Title I Grants to local educational agencies are the largest component of the NCLB legislation and are designed to help raise student achievement in the most impoverished communities. New York's share of the program was about $1.238 billion in FY09. This falls far short of fully funding the No Child Left Behind Act.  While No Child Left Behind stands to be reauthorized this year, the budget shortchanges New York state by nearly $1 billion compared to the level set in the law for FY09.

BOCES – Cost Effective for Property Taxpayers

BOCES, or Boards of Cooperative Educational Services, have a long history of providing cost efficient services to school districts, services that oftentimes they would not otherwise be able to access. They are a driving force in expanding equity in learning opportunities – especially to our most at-risk students since they provide services which include special education and alternative education. Rural school districts also gain from the economies of scale that BOCES provide.

Over 300,000 students in New York are currently benefiting from one such program -- Career and Technical Education (CTE). The combined elements of a high school education and integrating academic and technical education - offered through demanding coursework, has had extremely positive results. Students gain work-related skills, can access entry level employment while working to graduate from high school and prepare for college. Students who complete their CTE programs at BOCES graduate at rates significantly higher than the state average (91 percent vs. 66 percent). CTE students also attend colleges at rates that are comparable to their general education counterparts. These programs are a smart investment and we must increase the number of these types of CTE programs, especially in the Big 5 school districts.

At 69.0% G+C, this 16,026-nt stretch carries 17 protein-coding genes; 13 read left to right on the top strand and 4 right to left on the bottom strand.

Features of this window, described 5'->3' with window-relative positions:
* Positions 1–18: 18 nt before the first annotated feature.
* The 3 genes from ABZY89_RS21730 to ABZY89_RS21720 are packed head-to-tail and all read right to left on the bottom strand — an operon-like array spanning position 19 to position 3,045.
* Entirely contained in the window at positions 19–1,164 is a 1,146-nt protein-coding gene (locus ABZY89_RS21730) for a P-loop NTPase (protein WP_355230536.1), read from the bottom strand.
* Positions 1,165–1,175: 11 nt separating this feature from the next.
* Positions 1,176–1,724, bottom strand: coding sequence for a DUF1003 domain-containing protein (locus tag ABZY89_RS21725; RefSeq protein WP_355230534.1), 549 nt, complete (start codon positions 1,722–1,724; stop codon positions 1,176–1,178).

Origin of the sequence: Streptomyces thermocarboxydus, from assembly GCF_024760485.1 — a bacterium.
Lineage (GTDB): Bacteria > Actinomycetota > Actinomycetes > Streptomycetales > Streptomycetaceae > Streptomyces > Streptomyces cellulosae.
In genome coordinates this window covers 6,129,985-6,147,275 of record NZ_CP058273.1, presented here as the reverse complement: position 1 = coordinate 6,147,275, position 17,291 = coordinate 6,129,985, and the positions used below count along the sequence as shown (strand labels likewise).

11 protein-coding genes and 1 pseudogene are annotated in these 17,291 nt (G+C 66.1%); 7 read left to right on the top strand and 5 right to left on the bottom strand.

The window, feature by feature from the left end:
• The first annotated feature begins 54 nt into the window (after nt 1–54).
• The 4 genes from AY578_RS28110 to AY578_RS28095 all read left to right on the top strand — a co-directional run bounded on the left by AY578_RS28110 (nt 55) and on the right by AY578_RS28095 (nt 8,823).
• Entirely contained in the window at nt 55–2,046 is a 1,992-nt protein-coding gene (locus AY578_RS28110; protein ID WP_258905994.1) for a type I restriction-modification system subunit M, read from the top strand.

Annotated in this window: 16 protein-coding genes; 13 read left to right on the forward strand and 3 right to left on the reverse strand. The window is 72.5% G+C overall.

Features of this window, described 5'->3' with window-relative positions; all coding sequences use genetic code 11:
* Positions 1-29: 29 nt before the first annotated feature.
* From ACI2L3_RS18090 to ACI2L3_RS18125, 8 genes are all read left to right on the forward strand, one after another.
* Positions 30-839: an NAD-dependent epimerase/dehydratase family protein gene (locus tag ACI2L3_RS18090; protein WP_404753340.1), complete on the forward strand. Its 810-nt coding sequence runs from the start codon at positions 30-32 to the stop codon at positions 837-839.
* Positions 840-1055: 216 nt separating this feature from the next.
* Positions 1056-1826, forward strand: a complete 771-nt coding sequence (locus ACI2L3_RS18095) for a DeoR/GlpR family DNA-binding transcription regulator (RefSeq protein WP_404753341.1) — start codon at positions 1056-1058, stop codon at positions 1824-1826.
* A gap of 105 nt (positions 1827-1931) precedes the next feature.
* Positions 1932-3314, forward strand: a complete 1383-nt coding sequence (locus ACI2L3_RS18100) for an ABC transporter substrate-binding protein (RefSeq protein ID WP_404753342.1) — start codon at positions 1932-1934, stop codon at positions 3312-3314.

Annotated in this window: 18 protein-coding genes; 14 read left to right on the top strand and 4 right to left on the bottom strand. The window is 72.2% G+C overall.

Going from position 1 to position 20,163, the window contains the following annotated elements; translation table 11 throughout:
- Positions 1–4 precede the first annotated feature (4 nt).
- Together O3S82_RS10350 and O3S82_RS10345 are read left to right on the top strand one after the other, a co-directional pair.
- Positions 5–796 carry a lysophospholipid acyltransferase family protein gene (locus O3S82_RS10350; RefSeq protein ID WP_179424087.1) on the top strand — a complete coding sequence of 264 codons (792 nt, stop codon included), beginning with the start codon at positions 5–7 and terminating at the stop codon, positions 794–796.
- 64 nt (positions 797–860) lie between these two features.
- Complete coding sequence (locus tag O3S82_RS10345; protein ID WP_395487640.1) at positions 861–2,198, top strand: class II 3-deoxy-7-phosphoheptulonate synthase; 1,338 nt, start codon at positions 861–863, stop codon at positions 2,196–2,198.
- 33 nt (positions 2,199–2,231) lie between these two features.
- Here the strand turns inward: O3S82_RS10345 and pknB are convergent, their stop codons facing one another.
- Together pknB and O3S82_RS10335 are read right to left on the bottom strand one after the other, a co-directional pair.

BOCES should be empowered to pursue regional approaches to back office functions that would benefit from larger economies of scale, including payroll, procurement, transportation, food service, and other support services.

We should remove statutory, regulatory and policy impediments that prevent them from the goal of providing the most effective cost sharing services and savings in local government programs and operations. For instance, two underutilized bus garages shouldn't be located a few miles away from each other. Also, there shouldn't be three separate snowplow contracts to plow a short stretch of road just because of overlapping jurisdictions. The state must establish policy directives to encourage intergovernmental cooperation that will achieve the greatest cost savings possible.

NYSUT recommends the following:

  • Repeal provisions of Education Law Section 1950 that restricts BOCES authority to provide services to all general and special purpose local governments. BOCES would provide services and savings to towns, villages, cities, counties, colleges and universities, libraries, museums and not-for-profit organizations with educational purposes;